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NZ behind the eight ball in leadership development

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New Zealand behind the eight ball in leadership development

New Zealand’s investment in leadership development is massively lacking – and schools are not exempt, says international business consultant Harry Mills.

Harry Mills is a keynote speaker at the New Zealand School Trustees Association’s annual conference being held in Auckland this week. He is the chief executive of an international consulting and training firm Mills Group, which provides guidance to corporates and educators both in New Zealand and overseas.

About 650 delegates are attending the conference, which has the theme Celebration of Governance – Where all Kids Achieve, and runs from June 30 to July 3.

He says when compared to the investment in leadership being made by other countries, New Zealand is lagging behind. This under-investment is an indictment of New Zealand development at all levels.

“The top performing companies in New Zealand will spend one or two or maybe three days in total on their leaders in terms of intensive development. Most of my American clients are spending two or three weeks a year. When you add that up over a decade, someone who is the equivalent of a principal could have had anything up to six months to a year of management or leadership development.”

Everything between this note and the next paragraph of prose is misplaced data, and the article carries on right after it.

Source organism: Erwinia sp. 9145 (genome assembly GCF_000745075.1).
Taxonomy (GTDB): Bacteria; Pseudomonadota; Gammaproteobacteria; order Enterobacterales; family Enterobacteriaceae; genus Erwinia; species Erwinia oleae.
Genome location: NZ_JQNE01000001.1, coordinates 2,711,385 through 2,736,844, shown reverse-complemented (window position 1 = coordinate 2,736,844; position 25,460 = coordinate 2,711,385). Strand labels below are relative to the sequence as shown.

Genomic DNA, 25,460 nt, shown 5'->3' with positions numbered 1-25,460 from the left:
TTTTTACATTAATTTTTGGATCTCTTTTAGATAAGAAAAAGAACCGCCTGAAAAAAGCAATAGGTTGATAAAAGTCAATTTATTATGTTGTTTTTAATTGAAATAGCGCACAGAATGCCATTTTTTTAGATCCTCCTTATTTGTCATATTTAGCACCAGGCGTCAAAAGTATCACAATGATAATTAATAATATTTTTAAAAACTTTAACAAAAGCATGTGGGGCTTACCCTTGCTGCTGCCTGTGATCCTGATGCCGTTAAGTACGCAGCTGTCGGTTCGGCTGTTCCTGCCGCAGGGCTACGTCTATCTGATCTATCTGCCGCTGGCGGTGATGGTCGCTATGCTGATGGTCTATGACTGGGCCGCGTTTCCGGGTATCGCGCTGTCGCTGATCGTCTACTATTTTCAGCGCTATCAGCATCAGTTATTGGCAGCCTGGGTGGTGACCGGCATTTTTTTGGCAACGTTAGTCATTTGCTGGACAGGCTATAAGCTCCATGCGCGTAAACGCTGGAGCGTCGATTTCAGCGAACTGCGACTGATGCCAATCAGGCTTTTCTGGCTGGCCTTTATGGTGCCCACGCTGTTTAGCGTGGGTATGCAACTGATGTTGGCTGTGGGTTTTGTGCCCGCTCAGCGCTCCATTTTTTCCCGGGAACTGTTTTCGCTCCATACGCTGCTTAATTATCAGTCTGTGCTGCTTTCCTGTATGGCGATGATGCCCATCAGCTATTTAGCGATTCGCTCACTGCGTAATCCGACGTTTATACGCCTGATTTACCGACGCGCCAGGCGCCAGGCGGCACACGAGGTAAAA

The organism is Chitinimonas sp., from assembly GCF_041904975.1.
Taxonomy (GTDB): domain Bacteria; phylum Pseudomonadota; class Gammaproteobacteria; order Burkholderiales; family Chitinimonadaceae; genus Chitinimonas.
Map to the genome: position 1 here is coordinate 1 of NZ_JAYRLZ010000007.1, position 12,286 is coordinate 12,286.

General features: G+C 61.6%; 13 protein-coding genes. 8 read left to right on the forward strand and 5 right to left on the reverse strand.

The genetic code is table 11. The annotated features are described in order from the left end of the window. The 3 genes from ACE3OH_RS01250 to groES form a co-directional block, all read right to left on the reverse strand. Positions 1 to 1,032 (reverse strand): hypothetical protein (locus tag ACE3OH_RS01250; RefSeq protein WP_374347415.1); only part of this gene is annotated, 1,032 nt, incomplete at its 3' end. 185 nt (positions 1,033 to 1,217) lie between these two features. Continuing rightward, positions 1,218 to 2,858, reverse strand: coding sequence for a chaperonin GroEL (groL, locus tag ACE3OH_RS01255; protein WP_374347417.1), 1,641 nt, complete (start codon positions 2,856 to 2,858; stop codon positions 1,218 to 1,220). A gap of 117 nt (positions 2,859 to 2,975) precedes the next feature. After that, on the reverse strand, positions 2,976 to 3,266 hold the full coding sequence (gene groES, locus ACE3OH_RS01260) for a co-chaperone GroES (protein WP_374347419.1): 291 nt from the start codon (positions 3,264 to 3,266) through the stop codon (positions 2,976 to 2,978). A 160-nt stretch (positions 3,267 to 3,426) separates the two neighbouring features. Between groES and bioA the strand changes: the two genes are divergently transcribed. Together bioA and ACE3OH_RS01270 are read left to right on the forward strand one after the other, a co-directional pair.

Harry Mills says schools would also benefit from investing more into leadership.

“The world is full of good schools, but there are few great schools. Great schools are about leadership, and business research shows that most institutions become great internally by having some sort of sustained leadership.

“That is exactly what boards have to do. Boards think they can make a difference and the big thing is that the leadership of the board has to provide the governance and framework for the principal to go from good to great.”

He says there has been a huge pick-up in investment in leadership in New Zealand business, however the country is still behind the eight ball.

“I think we have the same issues with leadership on boards. There are a lot of training programmes starting to come but we have got to take it seriously and we have to do it for at least a decade and probably beyond.

Gaining a basic degree takes three years in New Zealand and four years in most overseas countries, he says. It doesn’t make sense to think that schools and boards can be transformed in a couple of hours.

“We think we have ticked the box under governance when we have a school trustees' programme that comes in for two or three hours. Governance is a serious process and you have to take it deadly seriously.”

“There also needs to be serious support, which, I might add, also includes some serious funding for this purpose by central government.”

The annual conference is being opened by Auckland Mayor Dick Hubbard, while Minister Trevor Mallard will also address the delegates.

ENDS

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